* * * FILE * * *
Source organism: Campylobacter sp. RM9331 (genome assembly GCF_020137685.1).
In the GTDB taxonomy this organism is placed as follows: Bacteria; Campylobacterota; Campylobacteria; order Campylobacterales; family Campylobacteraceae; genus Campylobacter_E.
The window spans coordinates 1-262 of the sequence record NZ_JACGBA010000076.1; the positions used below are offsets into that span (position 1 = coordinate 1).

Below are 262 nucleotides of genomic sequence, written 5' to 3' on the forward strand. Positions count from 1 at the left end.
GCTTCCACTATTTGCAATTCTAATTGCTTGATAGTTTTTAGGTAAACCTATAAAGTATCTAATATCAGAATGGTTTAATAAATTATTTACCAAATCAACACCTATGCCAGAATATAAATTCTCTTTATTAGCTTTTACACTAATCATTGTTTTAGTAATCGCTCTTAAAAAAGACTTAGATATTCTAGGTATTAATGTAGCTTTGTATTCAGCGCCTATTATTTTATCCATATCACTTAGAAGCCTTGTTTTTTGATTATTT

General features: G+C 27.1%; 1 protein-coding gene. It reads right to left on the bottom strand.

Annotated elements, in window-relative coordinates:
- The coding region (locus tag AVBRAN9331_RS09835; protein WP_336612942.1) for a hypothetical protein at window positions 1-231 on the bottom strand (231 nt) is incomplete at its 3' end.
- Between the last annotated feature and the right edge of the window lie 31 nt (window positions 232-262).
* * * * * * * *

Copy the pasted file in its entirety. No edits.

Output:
Source organism: Campylobacter sp. RM9331 (genome assembly GCF_020137685.1).
In the GTDB taxonomy this organism is placed as follows: Bacteria; Campylobacterota; Campylobacteria; order Campylobacterales; family Campylobacteraceae; genus Campylobacter_E.
The window spans coordinates 1-262 of the sequence record NZ_JACGBA010000076.1; the positions used below are offsets into that span (position 1 = coordinate 1).

Below are 262 nucleotides of genomic sequence, written 5' to 3' on the forward strand. Positions count from 1 at the left end.
GCTTCCACTATTTGCAATTCTAATTGCTTGATAGTTTTTAGGTAAACCTATAAAGTATCTAATATCAGAATGGTTTAATAAATTATTTACCAAATCAACACCTATGCCAGAATATAAATTCTCTTTATTAGCTTTTACACTAATCATTGTTTTAGTAATCGCTCTTAAAAAAGACTTAGATATTCTAGGTATTAATGTAGCTTTGTATTCAGCGCCTATTATTTTATCCATATCACTTAGAAGCCTTGTTTTTTGATTATTT

General features: G+C 27.1%; 1 protein-coding gene. It reads right to left on the bottom strand.

Annotated elements, in window-relative coordinates:
- The coding region (locus tag AVBRAN9331_RS09835; protein WP_336612942.1) for a hypothetical protein at window positions 1-231 on the bottom strand (231 nt) is incomplete at its 3' end.
- Between the last annotated feature and the right edge of the window lie 31 nt (window positions 232-262).